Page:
There is no indication the team has any connection to the rally.

The gathering, according to the announcement, will be “peaceful.”

As of this writing, 375 fans had indicated on Facebook that they would be attending.

One fan wrote: “Can’t be there but best wishes from England!”

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Tyrann Mathieu finally feels “free” after dealing with injuries

ATLANTA, GA - NOVEMBER 30:  Tyrann Mathieu #32 of the Arizona Cardinals stands on the field during warm ups prior to the game against the Atlanta Falcons at the Georgia Dome on November 30, 2014 in Atlanta, Georgia.  (Photo by Scott Cunningham/Getty Images) Getty Images

Cardinals safety Tyrann Mathieu had to overcome a lot just to stick in the NFL.

But once he got there, stuff kept happening which kept him from doing what he does best.

But after a series of injuries that limited him, he’s finally well and ready to get back to the player he was in 2013 before a late-season knee injury, which was followed by a broken thumb last year.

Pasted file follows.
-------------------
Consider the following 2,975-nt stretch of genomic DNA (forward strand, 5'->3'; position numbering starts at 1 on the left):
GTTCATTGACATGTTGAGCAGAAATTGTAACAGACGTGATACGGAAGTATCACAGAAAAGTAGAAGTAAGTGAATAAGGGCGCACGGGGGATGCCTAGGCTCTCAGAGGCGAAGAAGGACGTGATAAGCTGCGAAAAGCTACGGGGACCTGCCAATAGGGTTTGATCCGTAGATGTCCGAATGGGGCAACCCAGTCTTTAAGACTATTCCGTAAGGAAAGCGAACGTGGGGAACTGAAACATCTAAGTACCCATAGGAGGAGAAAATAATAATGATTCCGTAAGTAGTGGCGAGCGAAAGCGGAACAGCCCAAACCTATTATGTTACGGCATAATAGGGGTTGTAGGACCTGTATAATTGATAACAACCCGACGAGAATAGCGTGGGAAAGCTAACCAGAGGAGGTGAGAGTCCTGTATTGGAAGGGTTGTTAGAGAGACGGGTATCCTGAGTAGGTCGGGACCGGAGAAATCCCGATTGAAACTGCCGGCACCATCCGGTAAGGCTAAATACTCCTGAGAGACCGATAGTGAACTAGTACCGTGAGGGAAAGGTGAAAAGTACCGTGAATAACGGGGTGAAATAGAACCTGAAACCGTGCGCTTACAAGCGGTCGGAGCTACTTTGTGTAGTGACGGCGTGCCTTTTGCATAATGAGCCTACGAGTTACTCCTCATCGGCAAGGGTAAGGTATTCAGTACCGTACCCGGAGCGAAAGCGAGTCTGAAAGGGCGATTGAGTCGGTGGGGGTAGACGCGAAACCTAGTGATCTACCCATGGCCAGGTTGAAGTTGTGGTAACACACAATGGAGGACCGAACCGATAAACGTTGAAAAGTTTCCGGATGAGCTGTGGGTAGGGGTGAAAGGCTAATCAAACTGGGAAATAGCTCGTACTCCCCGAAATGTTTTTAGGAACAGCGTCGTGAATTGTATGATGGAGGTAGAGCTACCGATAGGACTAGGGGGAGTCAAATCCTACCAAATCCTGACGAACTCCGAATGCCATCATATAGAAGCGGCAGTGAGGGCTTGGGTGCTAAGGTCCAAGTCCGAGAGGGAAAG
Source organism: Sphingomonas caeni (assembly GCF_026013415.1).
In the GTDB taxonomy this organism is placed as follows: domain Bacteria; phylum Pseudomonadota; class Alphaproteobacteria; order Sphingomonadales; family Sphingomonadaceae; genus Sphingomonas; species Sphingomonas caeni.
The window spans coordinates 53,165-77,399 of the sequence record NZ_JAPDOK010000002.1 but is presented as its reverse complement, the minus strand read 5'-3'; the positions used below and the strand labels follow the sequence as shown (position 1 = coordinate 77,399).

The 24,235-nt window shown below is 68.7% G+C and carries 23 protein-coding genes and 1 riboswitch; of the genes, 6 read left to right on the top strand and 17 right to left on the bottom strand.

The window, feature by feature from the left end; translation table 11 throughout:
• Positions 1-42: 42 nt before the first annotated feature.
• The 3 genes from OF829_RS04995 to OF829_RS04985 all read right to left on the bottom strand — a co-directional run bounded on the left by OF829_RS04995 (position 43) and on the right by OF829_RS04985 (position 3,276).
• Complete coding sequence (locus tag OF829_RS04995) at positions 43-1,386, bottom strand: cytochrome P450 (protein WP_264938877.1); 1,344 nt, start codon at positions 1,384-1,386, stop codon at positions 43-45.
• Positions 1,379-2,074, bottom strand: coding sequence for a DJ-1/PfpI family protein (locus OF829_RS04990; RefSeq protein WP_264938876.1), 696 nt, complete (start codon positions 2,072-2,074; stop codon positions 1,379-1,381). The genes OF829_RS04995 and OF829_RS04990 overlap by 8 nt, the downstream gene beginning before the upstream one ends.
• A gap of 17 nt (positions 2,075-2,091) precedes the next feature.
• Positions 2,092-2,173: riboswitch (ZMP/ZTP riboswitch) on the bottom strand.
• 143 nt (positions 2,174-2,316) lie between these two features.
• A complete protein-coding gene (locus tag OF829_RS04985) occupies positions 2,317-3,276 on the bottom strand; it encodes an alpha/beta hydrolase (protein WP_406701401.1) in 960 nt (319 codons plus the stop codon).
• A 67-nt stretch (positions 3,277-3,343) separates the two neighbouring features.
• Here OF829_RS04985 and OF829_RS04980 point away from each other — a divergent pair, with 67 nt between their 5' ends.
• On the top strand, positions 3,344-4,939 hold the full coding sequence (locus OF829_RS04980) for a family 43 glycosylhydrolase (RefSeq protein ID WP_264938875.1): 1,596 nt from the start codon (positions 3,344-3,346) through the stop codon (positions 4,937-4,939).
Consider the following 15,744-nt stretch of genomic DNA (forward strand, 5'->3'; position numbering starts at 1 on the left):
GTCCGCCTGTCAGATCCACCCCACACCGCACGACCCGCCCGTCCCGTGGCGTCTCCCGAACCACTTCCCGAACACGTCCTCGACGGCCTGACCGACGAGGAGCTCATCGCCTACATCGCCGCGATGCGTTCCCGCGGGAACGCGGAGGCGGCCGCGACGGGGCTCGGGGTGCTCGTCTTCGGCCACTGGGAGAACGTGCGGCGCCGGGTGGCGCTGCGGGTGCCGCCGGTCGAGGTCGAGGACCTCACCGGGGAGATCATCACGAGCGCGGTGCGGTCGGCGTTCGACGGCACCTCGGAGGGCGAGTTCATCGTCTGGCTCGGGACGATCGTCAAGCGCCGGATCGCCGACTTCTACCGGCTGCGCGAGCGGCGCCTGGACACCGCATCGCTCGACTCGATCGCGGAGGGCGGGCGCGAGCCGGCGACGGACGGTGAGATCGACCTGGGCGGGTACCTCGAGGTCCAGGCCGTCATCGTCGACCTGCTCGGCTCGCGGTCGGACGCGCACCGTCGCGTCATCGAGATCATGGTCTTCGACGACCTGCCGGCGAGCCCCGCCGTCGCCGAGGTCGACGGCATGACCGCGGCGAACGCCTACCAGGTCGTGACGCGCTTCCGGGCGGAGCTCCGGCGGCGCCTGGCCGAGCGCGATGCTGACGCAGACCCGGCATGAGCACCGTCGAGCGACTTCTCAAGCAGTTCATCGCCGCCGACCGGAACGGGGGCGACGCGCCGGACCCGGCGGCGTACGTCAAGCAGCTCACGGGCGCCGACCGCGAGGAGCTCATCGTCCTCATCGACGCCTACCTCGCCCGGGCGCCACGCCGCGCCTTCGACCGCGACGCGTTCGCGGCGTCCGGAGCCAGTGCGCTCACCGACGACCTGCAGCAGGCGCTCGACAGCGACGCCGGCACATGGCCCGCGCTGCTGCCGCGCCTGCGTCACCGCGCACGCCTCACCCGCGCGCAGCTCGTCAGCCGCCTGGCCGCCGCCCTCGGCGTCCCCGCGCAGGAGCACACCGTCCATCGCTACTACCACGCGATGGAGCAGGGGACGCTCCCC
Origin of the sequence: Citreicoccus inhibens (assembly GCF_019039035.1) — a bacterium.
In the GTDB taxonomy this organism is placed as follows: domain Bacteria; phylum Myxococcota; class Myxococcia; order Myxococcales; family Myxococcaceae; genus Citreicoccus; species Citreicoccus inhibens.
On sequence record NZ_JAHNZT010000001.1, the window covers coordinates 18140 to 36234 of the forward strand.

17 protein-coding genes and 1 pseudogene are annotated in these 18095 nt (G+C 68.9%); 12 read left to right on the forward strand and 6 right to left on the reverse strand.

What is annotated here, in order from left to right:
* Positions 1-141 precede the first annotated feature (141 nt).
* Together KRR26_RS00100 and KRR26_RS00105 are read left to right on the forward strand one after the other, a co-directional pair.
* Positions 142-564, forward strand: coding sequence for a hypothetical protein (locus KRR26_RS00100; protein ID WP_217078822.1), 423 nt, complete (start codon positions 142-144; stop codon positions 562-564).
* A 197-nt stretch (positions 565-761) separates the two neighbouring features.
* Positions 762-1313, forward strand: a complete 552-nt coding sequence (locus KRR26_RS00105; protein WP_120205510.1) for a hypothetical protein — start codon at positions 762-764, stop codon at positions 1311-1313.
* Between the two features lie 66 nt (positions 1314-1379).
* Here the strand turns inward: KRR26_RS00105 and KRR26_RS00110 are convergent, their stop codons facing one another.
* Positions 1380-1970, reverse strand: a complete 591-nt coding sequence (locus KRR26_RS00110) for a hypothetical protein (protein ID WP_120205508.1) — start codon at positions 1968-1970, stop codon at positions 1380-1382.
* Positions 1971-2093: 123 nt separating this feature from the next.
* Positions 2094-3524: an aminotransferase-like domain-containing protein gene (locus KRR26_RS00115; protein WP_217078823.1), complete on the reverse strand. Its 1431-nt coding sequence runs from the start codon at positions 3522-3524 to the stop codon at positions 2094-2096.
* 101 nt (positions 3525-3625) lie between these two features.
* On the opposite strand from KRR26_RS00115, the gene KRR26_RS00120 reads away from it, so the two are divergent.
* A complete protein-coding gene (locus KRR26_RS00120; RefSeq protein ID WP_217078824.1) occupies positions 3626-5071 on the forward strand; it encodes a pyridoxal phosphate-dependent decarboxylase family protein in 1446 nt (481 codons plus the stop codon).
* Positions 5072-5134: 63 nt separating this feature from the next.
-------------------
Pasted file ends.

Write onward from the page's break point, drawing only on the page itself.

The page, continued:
It just feels good to be free,” Mathieu said, via Kent Somers of the Arizona Republic.

“He has a gleam in his eye that I didn’t see at all last year,” coach Bruce Arians said.

That’s saying something, because Mathieu was a playmaker on a good defense as a rookie, before the injuries took a toll on him. He admitted he was tentative last year, not confident in his own health.

“You try to stay as optimistic as possible,” Mathieu said. “But there is a reality to it, too. It’s kind of hard to keep telling yourself it’s going to be all right, especially when we got into the thick of everything last year, thinking that if I was 100 percent, I’d probably be able to help my team a whole lot more than I’m doing right now.”

So instead of playing freely, he worried about making mistakes.